If there's a buzzword associated with The Real Housewives of Salt Lake City Season 4, it's "fresh start." After years of living under the dark cloud of Jen Shah's arrest and trial (which culminated in a guilty plea and a nearly six-year prison sentence), the women are attempting to move on from their fraudulent frenemy and all the messiness of the past few years, from Lisa Barlow's "garbage whore" audio to Heather Gay's mysterious black eye. In the show's largest cast shakeup yet, Angie Katsanevas and Monica Garcia have joined the original group — Lisa, Heather, Meredith Marks, and Whitney Rose — as new Housewives. Though Angie has personal history with the ladies as a former "friend," Monica vows to "make [her] own assumptions" about her co-stars, despite knowing "all their dark secrets" thanks to her previous relationship with Jen.
The women are so committed to growth that Heather throws a "Fresh Start Party" for their extended friend group. She hopes the mountain setting and mimosa bar will mend the many fractured relationships in the group — and if that fails, she's organized a massive snowball fight to help everyone get out the last of their aggression. "We all had a really hard year," she tells the group. "The one thing we shared is that we all went through it together. So, let's leave it all at the brunch today."
Heather's plan seems to work: By the end of the premiere, the ladies are playfully launching snowballs at one another and yelling about leaving "the past in the past." The episode concludes with a slow-motion montage of their snowy shenanigans, but the operatic score and the season preview that follows suggest RHOSLC's detente won't last for long.
Of course, viewers hardly need a melodramatic music cue to know that the ladies' new beginning is an illusion. In true Real Housewives fashion, the premiere begins with a flash-forward to a May 2023 Bermuda trip — at least they finally got to leave U.S. soil? — during which Heather receives a phone call with some damning information. "I'm trembling. I cannot believe it's her. How could she do this to us?" she says from behind a closed door, as producers try to get into the room with a camera. When they push their way in, Heather, still on the phone, begs them to leave and slams the door shut. "How did we all fall for it?" she asks. The action shifts back to February before we learn who Heather is talking about or what happened, but it's clearly serious enough that the Bad Mormon author would prefer to keep the conversation off camera.
Other moments remind viewers how difficult it is for the Housewives to chart a new path forward. As is her custom, Mary Cosby, who returns as a friend of the group after leaving suddenly in Season 2, either remains oblivious to or chooses to ignore her co-stars' obvious desire to avoid all things Jen, and she spends the Season 4 premiere asking anyone and everyone how they feel about her prison sentence. (This, a mere 10 seconds after Heather gives her big speech at the party.) And while cousins Heather and Whitney take steps to squash their beef from last season — which began when Heather declined to back up Whitney on a rumor about Lisa giving "blowies" for Utah Jazz tickets — the fallout from an awkward joke about Special K indicates they'll have to tread lightly to regain one another's trust and reclaim their "Bad Weather" nickname.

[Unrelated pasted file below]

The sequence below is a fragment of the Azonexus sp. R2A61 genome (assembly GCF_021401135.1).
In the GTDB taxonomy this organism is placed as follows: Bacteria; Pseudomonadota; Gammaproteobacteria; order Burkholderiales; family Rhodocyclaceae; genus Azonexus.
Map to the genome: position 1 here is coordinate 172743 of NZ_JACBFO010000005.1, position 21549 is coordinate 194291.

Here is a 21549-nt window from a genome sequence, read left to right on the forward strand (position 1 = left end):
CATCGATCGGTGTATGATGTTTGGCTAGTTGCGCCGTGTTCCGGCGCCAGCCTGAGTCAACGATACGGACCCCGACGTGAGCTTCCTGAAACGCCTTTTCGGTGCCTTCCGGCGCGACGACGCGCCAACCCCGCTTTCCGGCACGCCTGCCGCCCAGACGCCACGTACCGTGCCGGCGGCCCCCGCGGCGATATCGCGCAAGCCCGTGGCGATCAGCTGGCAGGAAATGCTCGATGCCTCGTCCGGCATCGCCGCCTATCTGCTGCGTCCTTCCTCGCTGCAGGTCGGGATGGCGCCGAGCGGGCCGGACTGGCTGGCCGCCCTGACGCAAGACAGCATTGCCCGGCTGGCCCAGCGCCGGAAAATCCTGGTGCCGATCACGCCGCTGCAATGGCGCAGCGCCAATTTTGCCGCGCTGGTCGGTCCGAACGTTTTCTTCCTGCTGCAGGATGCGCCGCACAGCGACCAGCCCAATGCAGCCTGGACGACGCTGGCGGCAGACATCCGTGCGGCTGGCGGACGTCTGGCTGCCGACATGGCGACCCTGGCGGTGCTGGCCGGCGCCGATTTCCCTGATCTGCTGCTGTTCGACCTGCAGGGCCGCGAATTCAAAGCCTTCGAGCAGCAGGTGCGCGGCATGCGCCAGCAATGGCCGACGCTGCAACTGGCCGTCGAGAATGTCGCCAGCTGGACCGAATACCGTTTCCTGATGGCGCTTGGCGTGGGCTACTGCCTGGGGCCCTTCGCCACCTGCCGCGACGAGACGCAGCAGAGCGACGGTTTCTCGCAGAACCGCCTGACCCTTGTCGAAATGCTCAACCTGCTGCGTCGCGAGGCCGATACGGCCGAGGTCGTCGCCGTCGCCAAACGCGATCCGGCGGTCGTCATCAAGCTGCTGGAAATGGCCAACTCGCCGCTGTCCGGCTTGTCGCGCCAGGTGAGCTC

The episode also sets up a new conflict between Meredith and Whitney, who criticized the jewelry designer for taking a bubble bath with husband Seth Marks in an interview with Page Six. ("Personally, it creeps me out," she said at the time.) Whitney claims she meant it as a joke, though she can't decide if it was a "funny joke" or a "shady" one, but Meredith just can't let it go. "It was a dig on my marriage and a dig on my bathtub, like I have a dirty house!" Meredith says at the party. "My bathtub is clean — maybe yours isn't!"
The outsized reaction is uncharacteristic for Meredith, who spent Season 1 "disengaging" from petty drama and tends to direct her energy toward worthwhile disputes, like her issue with Lisa. But with Jen gone, the cast seems to realize that they must craft new storylines, and until things really get going later in the season, that means latching onto trivial slights. "Oh my god, I am never going to live down 'creepy bathtub,'" Whitney says in a talking head interview. "She'll be bringing this up five years from now. I mean, it's just always something."
Whitney's comment is reflective of The Real Housewives of Salt Lake City's big dilemma. Is a "fresh start" really possible for a show that needs pointless drama to survive? Viewers are drawn to The Real Housewives precisely because the score never resets: Snubs from years prior and long-running feuds sustain the franchise through casting changes, marriages and divorces, and legal battles. The women of RHOSLC can either accept that fact, as Meredith and Whitney appear to have done, or they can adopt Heather's approach and pretend a do-over is still within reach. Either way, it's clear that the tentative truce of the premiere is running on borrowed time. The question is, how long will it be before the ladies start fighting with something more powerful than snowballs?
The Real Housewives of Salt Lake City airs Tuesdays at 9:00 PM ET on Bravo. Join the discussion about the show in our forums.
Claire Spellberg Lustig is the Senior Editor at Primetimer and a scholar of The View. Follow her on Twitter at @c_spellberg.